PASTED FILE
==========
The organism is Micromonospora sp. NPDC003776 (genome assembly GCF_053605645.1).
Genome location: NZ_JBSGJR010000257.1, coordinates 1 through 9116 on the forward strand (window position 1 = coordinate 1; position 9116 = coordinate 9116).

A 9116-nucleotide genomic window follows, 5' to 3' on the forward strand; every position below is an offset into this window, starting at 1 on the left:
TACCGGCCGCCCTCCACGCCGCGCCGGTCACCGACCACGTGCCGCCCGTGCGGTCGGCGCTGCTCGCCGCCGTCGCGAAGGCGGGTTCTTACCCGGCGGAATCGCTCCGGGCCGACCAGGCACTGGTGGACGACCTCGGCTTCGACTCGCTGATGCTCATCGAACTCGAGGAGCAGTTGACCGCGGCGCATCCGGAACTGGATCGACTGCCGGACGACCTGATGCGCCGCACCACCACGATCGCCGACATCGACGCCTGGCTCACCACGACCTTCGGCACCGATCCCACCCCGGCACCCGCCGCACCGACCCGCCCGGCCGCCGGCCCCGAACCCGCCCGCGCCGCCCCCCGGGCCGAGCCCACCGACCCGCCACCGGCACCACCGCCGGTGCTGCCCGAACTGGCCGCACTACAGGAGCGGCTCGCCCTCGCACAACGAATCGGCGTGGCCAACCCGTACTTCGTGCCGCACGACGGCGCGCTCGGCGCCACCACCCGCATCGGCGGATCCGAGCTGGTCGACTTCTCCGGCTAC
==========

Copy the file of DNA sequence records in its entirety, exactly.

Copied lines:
The organism is Micromonospora sp. NPDC003776 (genome assembly GCF_053605645.1).
Genome location: NZ_JBSGJR010000257.1, coordinates 1 through 9116 on the forward strand (window position 1 = coordinate 1; position 9116 = coordinate 9116).

A 9116-nucleotide genomic window follows, 5' to 3' on the forward strand; every position below is an offset into this window, starting at 1 on the left:
TACCGGCCGCCCTCCACGCCGCGCCGGTCACCGACCACGTGCCGCCCGTGCGGTCGGCGCTGCTCGCCGCCGTCGCGAAGGCGGGTTCTTACCCGGCGGAATCGCTCCGGGCCGACCAGGCACTGGTGGACGACCTCGGCTTCGACTCGCTGATGCTCATCGAACTCGAGGAGCAGTTGACCGCGGCGCATCCGGAACTGGATCGACTGCCGGACGACCTGATGCGCCGCACCACCACGATCGCCGACATCGACGCCTGGCTCACCACGACCTTCGGCACCGATCCCACCCCGGCACCCGCCGCACCGACCCGCCCGGCCGCCGGCCCCGAACCCGCCCGCGCCGCCCCCCGGGCCGAGCCCACCGACCCGCCACCGGCACCACCGCCGGTGCTGCCCGAACTGGCCGCACTACAGGAGCGGCTCGCCCTCGCACAACGAATCGGCGTGGCCAACCCGTACTTCGTGCCGCACGACGGCGCGCTCGGCGCCACCACCCGCATCGGCGGATCCGAGCTGGTCGACTTCTCCGGCTAC